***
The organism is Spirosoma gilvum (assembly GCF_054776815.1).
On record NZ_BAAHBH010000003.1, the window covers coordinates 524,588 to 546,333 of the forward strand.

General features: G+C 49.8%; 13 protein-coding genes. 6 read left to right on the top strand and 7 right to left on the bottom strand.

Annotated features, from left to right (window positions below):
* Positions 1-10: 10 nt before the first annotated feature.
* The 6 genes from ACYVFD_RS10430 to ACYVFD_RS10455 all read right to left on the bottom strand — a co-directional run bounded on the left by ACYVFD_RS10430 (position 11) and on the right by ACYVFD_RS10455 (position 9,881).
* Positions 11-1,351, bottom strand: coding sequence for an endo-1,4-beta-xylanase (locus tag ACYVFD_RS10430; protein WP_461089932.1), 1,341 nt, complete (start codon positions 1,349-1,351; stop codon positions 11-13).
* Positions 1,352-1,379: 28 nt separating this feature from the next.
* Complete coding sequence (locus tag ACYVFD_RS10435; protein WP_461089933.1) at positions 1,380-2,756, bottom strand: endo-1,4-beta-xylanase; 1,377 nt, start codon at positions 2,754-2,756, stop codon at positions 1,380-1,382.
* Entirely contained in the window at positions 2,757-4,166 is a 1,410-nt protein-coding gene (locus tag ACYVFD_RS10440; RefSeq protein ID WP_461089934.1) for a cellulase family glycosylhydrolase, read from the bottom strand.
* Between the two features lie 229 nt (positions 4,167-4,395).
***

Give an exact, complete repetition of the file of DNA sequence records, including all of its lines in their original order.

The organism is Spirosoma gilvum (assembly GCF_054776815.1).
On record NZ_BAAHBH010000003.1, the window covers coordinates 524,588 to 546,333 of the forward strand.

General features: G+C 49.8%; 13 protein-coding genes. 6 read left to right on the top strand and 7 right to left on the bottom strand.

Annotated features, from left to right (window positions below):
* Positions 1-10: 10 nt before the first annotated feature.
* The 6 genes from ACYVFD_RS10430 to ACYVFD_RS10455 all read right to left on the bottom strand — a co-directional run bounded on the left by ACYVFD_RS10430 (position 11) and on the right by ACYVFD_RS10455 (position 9,881).
* Positions 11-1,351, bottom strand: coding sequence for an endo-1,4-beta-xylanase (locus tag ACYVFD_RS10430; protein WP_461089932.1), 1,341 nt, complete (start codon positions 1,349-1,351; stop codon positions 11-13).
* Positions 1,352-1,379: 28 nt separating this feature from the next.
* Complete coding sequence (locus tag ACYVFD_RS10435; protein WP_461089933.1) at positions 1,380-2,756, bottom strand: endo-1,4-beta-xylanase; 1,377 nt, start codon at positions 2,754-2,756, stop codon at positions 1,380-1,382.
* Entirely contained in the window at positions 2,757-4,166 is a 1,410-nt protein-coding gene (locus tag ACYVFD_RS10440; RefSeq protein ID WP_461089934.1) for a cellulase family glycosylhydrolase, read from the bottom strand.
* Between the two features lie 229 nt (positions 4,167-4,395).